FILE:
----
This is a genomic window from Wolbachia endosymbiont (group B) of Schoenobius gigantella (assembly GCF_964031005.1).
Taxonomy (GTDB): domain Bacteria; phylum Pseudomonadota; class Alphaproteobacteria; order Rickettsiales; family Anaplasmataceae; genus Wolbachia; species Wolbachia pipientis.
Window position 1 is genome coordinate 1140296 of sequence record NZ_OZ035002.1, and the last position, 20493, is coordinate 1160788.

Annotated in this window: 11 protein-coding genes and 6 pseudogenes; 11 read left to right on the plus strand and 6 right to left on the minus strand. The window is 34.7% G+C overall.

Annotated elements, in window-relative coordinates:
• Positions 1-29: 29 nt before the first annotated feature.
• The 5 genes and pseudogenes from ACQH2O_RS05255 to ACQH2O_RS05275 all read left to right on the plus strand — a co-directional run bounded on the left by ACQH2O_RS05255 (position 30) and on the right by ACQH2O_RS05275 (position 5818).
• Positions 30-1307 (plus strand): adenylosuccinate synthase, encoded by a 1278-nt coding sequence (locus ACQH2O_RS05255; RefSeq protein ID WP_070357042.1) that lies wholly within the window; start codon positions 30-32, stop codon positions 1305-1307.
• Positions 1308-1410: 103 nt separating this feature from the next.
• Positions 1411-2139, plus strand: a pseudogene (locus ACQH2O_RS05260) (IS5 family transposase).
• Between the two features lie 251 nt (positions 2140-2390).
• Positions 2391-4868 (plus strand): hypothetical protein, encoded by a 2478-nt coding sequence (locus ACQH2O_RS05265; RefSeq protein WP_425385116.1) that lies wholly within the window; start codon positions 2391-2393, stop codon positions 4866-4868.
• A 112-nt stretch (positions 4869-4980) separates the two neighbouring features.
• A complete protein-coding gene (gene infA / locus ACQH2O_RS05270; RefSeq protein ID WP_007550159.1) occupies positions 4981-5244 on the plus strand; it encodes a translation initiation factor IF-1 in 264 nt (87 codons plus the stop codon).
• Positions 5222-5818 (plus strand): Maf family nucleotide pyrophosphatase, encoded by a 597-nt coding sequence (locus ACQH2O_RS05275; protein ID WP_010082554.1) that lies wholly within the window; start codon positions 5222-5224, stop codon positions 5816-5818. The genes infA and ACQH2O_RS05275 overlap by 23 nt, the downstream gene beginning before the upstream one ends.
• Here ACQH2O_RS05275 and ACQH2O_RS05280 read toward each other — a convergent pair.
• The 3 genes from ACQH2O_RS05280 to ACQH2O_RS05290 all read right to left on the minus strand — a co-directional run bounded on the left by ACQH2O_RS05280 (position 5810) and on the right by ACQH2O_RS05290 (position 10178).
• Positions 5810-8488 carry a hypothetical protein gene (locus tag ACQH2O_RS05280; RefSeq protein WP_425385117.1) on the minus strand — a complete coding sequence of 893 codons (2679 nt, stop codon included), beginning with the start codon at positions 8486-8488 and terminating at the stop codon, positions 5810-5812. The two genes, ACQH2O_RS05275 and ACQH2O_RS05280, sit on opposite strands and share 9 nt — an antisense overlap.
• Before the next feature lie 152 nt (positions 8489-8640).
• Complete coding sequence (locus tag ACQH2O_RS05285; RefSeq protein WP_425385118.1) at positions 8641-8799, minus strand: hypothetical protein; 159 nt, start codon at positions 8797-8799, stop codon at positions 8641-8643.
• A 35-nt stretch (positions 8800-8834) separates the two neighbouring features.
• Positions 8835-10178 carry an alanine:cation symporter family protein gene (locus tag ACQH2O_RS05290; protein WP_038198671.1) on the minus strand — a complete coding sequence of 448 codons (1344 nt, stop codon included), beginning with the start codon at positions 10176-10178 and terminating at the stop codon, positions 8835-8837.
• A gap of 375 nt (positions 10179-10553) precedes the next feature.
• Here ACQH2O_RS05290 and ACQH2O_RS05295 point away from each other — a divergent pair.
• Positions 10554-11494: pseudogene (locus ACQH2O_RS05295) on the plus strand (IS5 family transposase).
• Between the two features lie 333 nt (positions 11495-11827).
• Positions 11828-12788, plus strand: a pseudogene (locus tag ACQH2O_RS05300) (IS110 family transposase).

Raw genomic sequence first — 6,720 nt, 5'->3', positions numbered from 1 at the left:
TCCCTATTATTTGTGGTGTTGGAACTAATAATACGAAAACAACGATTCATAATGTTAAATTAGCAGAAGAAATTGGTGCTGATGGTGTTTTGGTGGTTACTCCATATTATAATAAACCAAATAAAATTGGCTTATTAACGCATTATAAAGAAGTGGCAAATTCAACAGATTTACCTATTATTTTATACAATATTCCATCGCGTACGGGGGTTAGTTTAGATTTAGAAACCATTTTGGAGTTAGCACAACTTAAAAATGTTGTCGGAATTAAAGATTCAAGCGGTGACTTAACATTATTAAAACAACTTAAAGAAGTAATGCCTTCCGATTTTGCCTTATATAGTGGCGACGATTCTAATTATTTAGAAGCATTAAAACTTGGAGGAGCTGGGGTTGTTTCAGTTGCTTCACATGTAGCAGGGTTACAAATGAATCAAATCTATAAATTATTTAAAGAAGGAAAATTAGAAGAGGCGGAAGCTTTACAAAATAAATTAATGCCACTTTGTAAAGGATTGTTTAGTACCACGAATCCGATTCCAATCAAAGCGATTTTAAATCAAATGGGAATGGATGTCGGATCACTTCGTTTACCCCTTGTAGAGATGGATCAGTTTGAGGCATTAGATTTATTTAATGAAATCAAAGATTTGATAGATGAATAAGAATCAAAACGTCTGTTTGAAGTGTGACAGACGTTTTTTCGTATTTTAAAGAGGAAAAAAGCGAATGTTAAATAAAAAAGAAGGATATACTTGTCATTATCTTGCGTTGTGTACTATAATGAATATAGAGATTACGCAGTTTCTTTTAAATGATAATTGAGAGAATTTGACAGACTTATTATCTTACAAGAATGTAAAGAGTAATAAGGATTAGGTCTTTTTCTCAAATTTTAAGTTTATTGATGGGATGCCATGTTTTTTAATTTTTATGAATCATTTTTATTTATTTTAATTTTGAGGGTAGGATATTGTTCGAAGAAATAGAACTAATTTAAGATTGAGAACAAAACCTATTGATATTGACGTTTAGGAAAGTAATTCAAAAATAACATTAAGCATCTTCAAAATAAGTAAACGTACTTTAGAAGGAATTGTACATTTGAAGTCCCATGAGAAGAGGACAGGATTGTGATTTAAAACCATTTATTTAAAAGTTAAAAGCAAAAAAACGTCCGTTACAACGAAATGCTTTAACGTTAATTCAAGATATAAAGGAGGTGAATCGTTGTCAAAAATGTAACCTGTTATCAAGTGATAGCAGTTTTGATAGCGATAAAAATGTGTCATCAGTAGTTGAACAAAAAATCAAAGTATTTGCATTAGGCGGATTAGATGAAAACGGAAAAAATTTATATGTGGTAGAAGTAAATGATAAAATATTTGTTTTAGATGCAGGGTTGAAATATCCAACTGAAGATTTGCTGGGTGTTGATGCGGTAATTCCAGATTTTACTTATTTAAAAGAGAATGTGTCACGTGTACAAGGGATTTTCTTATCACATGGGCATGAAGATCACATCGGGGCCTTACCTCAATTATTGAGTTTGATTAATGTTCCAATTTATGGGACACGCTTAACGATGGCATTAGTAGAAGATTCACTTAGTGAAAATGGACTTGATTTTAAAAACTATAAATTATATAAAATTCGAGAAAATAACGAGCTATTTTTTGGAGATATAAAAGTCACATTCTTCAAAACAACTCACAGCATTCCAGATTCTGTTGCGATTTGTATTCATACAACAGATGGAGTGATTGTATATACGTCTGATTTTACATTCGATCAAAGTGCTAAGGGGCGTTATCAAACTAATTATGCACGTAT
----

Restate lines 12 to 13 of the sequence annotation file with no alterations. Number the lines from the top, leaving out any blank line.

• Positions 2391-4868 (plus strand): hypothetical protein, encoded by a 2478-nt coding sequence (locus ACQH2O_RS05265; RefSeq protein WP_425385116.1) that lies wholly within the window; start codon positions 2391-2393, stop codon positions 4866-4868.
• A 112-nt stretch (positions 4869-4980) separates the two neighbouring features.